Another core idea is whether or not perfect recall is desirable. Perfect recall can be a disability: "At times, he tried to deliberately forget things. He wrote down numbers he no longer wanted to remember on slips of paper and then burnt them". And in personal relationships, pursuit of truth may be misguided. Perhaps the ability to replay a painful conflict would prevent that wounds from ever healing?

It seemed to me that continuous video of my entire childhood would be full of facts but devoid of feeling, simply because cameras couldn’t capture the emotional dimension of events.

Another idea: something is lost in writing and in life capture through cameras and microphones. In the Asian missionary world, the student of writing laments "The paper version of the story was curiously disappointing.". Memory is fallible, and without externalizing it, every time it is remembered and retold, it changes. Oral history is alive, while written history is dead (with caveats).

Part of me wanted to stop this, to protect children’s ability to see the beginning of their lives filtered through gauze, to keep those origin stories from being replaced by cold, desaturated video. But maybe they will feel just as warmly about their lossless digital memories as I do of my imperfect, organic memories.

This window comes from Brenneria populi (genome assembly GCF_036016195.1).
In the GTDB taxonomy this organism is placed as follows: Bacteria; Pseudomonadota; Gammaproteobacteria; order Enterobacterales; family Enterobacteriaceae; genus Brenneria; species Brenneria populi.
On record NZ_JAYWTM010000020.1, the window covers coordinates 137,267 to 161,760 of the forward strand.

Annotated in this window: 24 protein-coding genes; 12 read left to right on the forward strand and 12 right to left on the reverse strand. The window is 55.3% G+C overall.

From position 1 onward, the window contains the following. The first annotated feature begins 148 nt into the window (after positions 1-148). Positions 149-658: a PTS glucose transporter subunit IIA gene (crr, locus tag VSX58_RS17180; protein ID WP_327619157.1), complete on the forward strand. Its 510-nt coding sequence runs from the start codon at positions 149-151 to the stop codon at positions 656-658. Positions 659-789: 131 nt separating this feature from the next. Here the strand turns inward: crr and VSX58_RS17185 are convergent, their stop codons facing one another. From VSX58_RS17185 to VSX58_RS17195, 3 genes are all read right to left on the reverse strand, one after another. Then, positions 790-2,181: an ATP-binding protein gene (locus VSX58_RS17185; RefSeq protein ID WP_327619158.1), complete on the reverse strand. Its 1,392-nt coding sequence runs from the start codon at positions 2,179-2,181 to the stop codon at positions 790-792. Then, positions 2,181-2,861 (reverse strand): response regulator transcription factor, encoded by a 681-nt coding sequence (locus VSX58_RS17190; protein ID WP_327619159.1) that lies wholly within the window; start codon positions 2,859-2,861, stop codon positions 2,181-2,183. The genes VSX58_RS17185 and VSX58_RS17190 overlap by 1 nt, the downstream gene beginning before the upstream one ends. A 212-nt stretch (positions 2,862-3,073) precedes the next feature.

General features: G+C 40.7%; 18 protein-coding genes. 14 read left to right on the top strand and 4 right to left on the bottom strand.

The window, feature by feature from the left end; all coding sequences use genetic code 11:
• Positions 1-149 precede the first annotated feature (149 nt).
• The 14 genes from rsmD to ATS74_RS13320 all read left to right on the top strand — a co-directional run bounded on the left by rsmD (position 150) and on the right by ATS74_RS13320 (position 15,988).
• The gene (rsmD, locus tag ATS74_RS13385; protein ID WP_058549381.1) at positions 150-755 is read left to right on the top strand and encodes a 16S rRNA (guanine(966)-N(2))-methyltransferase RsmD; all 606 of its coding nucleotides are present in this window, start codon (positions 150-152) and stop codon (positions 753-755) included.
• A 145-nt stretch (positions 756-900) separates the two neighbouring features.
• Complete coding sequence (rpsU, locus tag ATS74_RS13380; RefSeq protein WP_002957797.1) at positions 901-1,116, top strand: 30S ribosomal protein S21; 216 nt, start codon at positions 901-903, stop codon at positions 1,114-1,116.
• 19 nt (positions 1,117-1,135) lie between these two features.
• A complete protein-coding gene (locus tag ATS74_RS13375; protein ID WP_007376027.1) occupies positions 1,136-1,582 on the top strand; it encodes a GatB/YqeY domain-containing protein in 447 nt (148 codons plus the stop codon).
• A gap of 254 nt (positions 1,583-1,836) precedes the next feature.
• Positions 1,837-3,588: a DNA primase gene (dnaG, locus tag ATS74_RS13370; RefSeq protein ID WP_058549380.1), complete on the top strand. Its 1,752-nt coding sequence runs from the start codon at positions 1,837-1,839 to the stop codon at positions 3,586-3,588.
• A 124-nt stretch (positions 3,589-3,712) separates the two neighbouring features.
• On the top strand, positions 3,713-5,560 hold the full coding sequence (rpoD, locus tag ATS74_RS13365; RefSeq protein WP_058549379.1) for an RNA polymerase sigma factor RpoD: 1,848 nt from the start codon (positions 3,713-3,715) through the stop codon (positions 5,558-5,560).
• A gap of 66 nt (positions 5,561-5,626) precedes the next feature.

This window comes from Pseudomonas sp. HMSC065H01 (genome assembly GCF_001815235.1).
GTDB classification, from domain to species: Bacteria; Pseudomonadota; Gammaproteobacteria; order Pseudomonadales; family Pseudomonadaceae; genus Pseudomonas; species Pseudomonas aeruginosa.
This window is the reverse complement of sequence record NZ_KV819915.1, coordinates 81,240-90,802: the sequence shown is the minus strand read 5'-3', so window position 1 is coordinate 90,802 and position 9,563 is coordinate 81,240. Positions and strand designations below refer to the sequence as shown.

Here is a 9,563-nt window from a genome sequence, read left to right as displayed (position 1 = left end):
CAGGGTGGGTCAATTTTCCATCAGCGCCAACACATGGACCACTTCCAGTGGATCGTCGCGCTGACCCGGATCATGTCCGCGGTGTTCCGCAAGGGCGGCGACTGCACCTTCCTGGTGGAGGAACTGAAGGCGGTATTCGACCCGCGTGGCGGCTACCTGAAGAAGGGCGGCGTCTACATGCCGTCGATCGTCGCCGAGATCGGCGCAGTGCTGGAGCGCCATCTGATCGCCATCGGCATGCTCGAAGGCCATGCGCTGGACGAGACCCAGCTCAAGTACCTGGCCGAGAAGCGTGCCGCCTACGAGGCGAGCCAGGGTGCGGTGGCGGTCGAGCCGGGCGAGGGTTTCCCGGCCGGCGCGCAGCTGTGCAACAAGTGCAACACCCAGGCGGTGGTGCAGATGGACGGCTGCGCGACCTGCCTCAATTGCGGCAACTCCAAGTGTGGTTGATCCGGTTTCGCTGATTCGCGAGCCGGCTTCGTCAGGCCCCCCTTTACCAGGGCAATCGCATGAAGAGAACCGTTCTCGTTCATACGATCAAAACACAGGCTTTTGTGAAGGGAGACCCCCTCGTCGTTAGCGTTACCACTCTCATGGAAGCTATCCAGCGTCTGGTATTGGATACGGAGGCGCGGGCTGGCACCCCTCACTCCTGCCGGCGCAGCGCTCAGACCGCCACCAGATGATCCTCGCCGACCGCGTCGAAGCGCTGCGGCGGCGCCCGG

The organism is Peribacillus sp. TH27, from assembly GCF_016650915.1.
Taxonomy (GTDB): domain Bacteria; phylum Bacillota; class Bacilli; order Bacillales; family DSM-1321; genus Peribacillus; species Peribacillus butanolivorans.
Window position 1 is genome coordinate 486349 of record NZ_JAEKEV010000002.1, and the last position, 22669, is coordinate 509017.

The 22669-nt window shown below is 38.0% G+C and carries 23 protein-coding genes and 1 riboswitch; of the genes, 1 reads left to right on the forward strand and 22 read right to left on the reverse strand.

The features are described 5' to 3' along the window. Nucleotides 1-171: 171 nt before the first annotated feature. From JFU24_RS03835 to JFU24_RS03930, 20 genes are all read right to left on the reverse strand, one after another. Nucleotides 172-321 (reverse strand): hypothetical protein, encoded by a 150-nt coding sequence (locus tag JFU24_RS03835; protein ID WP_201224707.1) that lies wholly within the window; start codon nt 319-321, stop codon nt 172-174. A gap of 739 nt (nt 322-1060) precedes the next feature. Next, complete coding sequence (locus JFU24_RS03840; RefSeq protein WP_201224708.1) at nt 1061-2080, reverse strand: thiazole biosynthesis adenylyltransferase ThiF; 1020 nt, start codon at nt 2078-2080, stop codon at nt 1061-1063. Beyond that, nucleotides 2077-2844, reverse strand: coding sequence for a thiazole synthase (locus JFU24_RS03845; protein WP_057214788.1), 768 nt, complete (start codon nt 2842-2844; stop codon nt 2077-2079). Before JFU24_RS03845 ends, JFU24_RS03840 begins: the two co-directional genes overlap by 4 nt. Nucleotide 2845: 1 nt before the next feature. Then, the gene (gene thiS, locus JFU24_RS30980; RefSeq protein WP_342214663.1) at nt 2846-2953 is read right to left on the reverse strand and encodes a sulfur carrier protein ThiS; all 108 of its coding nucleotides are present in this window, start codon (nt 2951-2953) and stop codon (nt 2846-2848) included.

Interesting distinction between semantic memory (knowledge of facts), and episodic memory (recollection of personal experiences). The former is already solved today via Wikipedia etc. The latter is on its way to being solved. Maybe not practical yet because of battery life, but this will probably change in lifetime.

Quick idea: over-reliance on external memory leads to virtual amnesia in the absense of an extenral medium. This is already true for writing to some extent.

In the climax of the story, both the future-journalist and past-missionary arcs twist. When his wife and her mother left them, the journalist-protagonist recalls his daughter lashing out at him, “You’re the reason she left. You can leave too, for all I care. I sure as hell would be better off without you.” But as it turned out, Remem made it clear that he was the one who said those words to his daughter.